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Relation of Wage-Labor to Capital: Wage-Labor and Capital, Pt. 2

This is the second of three posts on Marx’s “Wage-Labor and Capital,” chapters 5-6. This post covers the nature of and relation of capital to wage-labor. You can find the rest of the series here.

The Nature and Growth of Capital

Marx defines capital as the extracted raw material, manufacture of labor instruments, and production of means of subsistence to create new raw materials, new labor instruments, new means of subsistence. An example of capital could be this: a rubber farm harvests rubber and sells it to a tire factory. The rubber farm would be an extraction of raw material, and the tire factory would be manufacturing new raw materials to sell to automobile companies.

Marx also calls capital “accumulated labor.” Production requires specific and reciprocal social relations. E.g., if there is no crude oil, there are no jobs to make cars, or refining plants to make gasoline, or truckers to transport it—and all the communities that form around these sectors become less tied, less communal. Marx contends that social relations vary and alter according to the means of production. Each epoch of the means of production becomes discrete: ancient, feudal, capitalist.

Capitalism is a bourgeois social relation. It operates under the assumption of exploiting a class that can only work, but without possession of property. Elsewhere, Marx equates property with capital. E.g., the worker doesn’t control the property that manufactures iPhones, the property from which they extract rare minerals, the seed patent property of Monsanto, the utility property that heats and cools their homes, water treatment property, or the property of bus and train systems. In the end, capital is living labor serving accumulated labor: preserving and multiplying it; it does not serve the living, except the bourgeois.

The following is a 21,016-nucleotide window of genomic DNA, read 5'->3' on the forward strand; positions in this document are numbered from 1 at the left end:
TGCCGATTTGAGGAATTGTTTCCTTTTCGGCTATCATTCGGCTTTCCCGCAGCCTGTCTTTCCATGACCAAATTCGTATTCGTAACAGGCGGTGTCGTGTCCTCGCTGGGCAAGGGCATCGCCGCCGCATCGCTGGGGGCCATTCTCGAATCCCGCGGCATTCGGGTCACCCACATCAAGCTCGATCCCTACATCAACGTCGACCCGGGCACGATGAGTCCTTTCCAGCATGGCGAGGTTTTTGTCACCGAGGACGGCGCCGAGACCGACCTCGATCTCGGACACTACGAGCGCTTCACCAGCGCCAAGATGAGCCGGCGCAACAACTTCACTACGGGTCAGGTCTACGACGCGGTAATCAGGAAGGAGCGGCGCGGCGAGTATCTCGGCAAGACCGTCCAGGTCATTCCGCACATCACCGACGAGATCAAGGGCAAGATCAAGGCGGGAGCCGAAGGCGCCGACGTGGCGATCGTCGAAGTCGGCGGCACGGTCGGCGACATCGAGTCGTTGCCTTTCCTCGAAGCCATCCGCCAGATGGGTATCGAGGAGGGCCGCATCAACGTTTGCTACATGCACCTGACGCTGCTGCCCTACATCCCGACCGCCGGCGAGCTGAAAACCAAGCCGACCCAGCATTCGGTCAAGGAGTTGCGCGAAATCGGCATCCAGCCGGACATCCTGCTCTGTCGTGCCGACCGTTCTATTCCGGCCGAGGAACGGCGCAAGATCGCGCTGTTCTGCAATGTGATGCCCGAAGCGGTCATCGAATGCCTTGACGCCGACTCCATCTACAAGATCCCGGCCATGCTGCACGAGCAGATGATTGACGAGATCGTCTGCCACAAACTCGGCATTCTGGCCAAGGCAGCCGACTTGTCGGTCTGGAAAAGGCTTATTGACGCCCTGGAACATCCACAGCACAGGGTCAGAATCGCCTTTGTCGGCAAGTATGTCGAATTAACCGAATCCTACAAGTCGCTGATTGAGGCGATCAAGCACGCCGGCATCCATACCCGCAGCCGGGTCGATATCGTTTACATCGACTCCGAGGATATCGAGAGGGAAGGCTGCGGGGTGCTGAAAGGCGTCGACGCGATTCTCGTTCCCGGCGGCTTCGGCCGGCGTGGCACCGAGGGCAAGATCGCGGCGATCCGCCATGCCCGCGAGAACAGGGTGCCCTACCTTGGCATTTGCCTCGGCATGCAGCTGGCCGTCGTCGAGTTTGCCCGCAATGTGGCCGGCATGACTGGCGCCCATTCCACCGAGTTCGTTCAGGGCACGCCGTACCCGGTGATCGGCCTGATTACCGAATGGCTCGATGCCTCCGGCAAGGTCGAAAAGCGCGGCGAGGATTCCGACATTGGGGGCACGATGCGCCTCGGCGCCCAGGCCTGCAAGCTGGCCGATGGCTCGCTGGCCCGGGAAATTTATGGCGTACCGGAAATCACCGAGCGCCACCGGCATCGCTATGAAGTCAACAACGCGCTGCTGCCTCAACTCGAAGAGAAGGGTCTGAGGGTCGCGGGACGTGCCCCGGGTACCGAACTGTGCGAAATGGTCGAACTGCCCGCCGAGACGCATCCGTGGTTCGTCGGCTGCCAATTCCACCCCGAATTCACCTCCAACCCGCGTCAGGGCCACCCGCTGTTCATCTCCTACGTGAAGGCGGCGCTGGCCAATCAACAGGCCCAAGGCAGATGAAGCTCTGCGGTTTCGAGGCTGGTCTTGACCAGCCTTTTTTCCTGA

Relation of Wage-labor to Capital

In the relation between wage-labor and capital, the former gains subsistence, though this subsistence is consumed immediately for life. The latter receives even more value added to accumulated labor. Marx uses the example of the day laborer getting paid $1 a day, even though he produced $2 of product. This extra $1 of value he produced goes to the capitalist, $1 of value he didn’t work for. Multiply this by 5 workers, 20 workers, 100 workers, 1000 workers. This is that much money the capitalist gains for all the work produced by the laborer(s), again that he didn’t work for.

An increase in capital requires an increase in workers, because it requires that much more labor to increase it. As it grows, living labor more and more serves accumulated labor, both of the accumulated labor of their own making and that which past workers have produced. The capital remains long after workers are dead. Consider the Rockefeller family. The Rockefeller progeny still lives off of the formerly exploited labor of 19th-century workers, while continuing to add more to that accumulation through exploitation of 20th- and 21st-century laborers. Workers perish without work; capital perishes without exploitation.

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